Self-adhesive labels that complement your products

More about labels and adhesives

What a self-adhesive label is and how it works

A self-adhesive label, before it is used, has three parts: the face material (what appears to be the label), an adhesive layer (which sticks the label onto whatever is being labelled), and the liner (the backing paper which the label is on before it is taken off and used).


Pressure-sensitive means self-adhesive

The adhesive on a label works when the label is removed from the backing paper, placed on an object, and then has pressure applied to it. Without this pressure the label will not stick on, so sometimes self-adhesive labels are called pressure-sensitive labels.


What choice is there for face materials?

Labels can be made from paper or film, with matt, semi-gloss, or gloss finishes. Most of the labels we produce are paper-based, with a semi-gloss finish, but all other options are available.

For example, we can produce blank labels on thermal paper that will be used with specialised printers when barcodes need to be printed on-demand at food counters in shops.


How sticky can a label be, and will it come off?

The proper term for this is ‘adhesion’.


A label can be high or low tack, and initial tack is used to describe how easily a label can be repositioned once it has been applied. Initial tack can be low, medium, high, or extremely high.


Permanent adhesive means that the label should remain in place for a long time and be difficult to remove. If the correct face material has been chosen, these labels are suitable for long-term marking of items. Most of the labels we produce use permanent adhesive.


Removable adhesive is used when the labels only need to be used for a short time, for example, with price stickers, promotional and special-offer labels. Modern adhesives mean that they will often come off an item without leaving any residue.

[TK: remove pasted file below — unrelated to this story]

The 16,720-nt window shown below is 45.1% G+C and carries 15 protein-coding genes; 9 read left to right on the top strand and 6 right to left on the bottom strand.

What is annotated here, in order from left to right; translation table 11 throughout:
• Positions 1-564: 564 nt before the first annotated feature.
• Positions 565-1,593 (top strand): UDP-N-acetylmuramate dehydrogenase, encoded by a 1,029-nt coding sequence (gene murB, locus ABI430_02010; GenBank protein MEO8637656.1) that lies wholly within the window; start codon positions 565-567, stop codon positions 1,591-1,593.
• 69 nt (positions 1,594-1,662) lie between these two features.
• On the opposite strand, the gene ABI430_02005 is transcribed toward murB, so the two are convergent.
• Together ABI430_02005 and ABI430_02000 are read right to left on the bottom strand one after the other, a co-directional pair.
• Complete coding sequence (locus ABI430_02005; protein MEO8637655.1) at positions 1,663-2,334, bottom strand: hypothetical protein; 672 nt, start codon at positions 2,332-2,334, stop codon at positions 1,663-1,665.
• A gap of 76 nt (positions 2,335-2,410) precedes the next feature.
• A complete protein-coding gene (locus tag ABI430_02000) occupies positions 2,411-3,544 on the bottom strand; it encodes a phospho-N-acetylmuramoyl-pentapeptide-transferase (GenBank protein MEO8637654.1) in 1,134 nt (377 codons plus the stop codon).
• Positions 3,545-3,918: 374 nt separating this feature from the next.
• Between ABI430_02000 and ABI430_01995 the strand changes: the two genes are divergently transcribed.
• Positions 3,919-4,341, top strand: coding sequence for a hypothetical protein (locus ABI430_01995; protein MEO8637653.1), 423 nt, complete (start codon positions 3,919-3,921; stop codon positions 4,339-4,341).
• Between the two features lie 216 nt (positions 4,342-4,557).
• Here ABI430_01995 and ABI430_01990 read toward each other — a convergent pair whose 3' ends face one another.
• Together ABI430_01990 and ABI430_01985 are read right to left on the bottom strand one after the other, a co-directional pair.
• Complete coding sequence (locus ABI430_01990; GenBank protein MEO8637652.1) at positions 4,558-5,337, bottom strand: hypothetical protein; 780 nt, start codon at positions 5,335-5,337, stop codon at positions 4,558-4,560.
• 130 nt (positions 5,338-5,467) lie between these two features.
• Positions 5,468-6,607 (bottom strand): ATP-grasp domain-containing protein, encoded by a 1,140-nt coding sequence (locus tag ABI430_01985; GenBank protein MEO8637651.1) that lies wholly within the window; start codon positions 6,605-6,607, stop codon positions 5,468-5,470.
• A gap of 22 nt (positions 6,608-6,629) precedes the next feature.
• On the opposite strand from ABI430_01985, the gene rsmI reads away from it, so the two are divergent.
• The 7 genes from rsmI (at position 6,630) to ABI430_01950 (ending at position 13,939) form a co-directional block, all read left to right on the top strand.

Ultra-removable adhesive is used for labels where it is great to be able to take them off easily. It is perfect for many price labels used on books, magazines, gifts, greetings cards, CD and DVD cases. This is sometimes called book peel adhesive.


We can also supply labels that use special adhesives designed for particular applications. Labels for tyres, for use at sea, or that use water-soluble adhesives can all be supplied.


How good is a label at covering up?

When you need to cover up the image beneath a label, whether that is an incorrect barcode, wrong text, or whatever, you will need a blockout label. This means that the face (the top layer) is more opaque than usual, and that nothing should be seen through it. Most blockout labels will be used with permanent adhesive.


Will the label withstand a wide temperature range?

The service range is the range of temperatures for which a particular adhesive will work well. Normal labels have a service range of approximately -20°C to 40°C, so if you know your labels will be used at much lower or higher temperatures, you need to specify this.


The application range is the range of temperatures at which the label can be applied, and this normally less than the service range.

Deep-freeze labels have a service range down to -60°C, and can be applied at temperatures down to -25°C.


Labels without adhesive

These are the labels you will typically see on shop or car windows. Some will use adhesives, but many rely on static cling, which is the natural attraction between two smooth surfaces. These labels can be used on clean and glossy surfaces such as glass, PET, PVC and lacquered metal.


Tamper-proof labels

Sometimes it is important to know if a label has been removed, so we can supply tamper-proof labels that use a special metallic and polyester face material with a permanent adhesive. If someone tries to remove the label, part of the face material remains attached to the object and this includes the message ‘VOID’ repeated across the backing.

Church Road, Weston on the Green

Bicester, Oxfordshire, OX25 3QP, UK

Tel: 01869 350442  Email:

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